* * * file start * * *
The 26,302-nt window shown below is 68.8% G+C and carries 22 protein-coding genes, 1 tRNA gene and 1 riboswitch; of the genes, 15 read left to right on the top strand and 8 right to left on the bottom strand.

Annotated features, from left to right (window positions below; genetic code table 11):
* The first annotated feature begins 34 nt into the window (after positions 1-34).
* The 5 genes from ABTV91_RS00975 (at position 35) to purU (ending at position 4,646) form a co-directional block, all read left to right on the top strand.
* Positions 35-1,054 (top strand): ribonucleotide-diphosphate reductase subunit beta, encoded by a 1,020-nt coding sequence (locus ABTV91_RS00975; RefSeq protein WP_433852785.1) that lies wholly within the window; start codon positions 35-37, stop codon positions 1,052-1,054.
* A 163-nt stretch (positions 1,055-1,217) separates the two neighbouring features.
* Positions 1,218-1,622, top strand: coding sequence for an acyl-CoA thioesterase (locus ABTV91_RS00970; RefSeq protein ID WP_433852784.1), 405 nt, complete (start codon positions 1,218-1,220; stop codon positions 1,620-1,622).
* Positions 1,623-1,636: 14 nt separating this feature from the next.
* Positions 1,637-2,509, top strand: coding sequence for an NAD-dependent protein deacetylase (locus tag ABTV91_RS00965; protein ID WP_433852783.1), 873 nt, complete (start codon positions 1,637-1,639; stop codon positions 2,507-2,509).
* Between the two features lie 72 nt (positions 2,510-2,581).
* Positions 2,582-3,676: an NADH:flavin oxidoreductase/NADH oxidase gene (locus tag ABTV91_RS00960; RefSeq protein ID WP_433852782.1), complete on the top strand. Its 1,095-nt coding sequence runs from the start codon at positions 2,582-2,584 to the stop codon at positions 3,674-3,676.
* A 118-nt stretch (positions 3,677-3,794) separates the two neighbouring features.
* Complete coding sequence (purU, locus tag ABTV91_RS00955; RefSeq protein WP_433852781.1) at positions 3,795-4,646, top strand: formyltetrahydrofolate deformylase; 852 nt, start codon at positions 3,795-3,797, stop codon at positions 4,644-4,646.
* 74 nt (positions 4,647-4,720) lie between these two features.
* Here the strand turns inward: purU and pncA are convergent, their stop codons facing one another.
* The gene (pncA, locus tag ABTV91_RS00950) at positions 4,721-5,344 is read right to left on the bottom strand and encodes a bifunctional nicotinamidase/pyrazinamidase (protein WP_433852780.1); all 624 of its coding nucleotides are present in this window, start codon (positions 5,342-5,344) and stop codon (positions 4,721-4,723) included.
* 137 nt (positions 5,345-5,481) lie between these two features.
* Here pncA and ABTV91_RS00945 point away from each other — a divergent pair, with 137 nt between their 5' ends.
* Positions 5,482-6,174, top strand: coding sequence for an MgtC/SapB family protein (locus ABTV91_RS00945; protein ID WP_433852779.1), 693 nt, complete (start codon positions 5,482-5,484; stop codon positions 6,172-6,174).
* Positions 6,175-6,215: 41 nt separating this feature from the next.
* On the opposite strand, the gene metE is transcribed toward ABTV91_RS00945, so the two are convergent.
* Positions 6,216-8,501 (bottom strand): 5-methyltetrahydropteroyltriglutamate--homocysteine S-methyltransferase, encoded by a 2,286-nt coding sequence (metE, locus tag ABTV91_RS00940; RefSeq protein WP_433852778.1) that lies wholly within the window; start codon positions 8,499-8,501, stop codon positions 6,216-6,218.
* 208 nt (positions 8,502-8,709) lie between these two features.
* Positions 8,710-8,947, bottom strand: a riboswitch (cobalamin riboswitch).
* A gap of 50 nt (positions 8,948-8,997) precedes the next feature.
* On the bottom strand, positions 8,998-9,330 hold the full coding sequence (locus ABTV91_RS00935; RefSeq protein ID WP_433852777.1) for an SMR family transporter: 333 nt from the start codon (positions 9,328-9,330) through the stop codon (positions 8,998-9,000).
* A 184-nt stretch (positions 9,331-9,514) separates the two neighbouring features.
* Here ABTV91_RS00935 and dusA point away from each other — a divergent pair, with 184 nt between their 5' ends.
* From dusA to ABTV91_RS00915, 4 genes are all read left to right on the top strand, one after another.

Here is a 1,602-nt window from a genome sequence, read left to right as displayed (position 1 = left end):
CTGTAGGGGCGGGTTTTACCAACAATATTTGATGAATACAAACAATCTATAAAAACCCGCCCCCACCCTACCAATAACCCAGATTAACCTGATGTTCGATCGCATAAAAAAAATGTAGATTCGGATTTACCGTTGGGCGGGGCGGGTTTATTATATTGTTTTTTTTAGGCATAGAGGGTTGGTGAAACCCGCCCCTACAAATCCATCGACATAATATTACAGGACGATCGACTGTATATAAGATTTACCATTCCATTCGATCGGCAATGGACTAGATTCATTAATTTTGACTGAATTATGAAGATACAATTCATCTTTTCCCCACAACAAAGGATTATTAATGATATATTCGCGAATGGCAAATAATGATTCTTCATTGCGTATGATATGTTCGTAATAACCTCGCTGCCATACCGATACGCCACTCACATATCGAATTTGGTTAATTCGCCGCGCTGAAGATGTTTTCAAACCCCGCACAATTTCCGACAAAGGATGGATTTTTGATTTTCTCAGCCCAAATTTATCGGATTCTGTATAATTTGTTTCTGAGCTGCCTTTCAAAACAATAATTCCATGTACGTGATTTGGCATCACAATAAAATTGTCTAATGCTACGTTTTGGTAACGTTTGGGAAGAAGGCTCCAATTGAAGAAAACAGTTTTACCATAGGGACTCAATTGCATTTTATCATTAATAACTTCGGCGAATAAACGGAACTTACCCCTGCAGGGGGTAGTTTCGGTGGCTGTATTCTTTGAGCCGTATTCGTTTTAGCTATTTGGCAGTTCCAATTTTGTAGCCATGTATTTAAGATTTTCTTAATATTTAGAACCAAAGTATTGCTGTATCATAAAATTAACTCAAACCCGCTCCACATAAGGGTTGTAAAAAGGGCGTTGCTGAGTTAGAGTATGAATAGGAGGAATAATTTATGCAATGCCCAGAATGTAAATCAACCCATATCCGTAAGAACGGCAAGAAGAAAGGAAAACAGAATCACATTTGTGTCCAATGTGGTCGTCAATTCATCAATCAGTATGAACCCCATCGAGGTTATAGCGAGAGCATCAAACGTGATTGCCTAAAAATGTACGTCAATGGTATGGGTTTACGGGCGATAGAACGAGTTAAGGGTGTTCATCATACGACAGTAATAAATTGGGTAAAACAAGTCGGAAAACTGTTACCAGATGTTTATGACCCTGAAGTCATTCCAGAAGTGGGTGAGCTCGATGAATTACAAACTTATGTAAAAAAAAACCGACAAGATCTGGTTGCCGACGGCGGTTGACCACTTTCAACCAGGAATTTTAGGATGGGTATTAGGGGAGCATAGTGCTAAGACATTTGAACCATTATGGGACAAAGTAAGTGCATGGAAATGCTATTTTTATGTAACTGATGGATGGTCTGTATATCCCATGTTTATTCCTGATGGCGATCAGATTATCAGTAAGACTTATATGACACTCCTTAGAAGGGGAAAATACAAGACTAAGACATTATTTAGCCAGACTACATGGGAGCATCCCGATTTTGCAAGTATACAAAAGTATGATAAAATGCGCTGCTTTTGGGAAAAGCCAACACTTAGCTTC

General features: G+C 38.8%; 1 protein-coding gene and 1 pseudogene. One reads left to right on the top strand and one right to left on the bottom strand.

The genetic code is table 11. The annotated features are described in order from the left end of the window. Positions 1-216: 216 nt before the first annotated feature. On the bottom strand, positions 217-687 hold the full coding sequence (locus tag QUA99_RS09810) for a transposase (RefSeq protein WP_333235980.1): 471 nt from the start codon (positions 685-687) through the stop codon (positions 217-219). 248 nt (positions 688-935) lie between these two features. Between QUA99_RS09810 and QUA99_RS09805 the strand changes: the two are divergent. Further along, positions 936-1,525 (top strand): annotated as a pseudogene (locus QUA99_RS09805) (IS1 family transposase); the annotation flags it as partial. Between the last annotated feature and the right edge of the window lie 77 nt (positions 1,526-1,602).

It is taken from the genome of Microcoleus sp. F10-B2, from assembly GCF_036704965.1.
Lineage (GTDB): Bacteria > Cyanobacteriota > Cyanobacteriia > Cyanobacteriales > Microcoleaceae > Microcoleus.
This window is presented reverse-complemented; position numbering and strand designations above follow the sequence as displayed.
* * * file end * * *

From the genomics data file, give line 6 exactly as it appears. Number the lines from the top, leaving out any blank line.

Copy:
* A 163-nt stretch (positions 1,055-1,217) separates the two neighbouring features.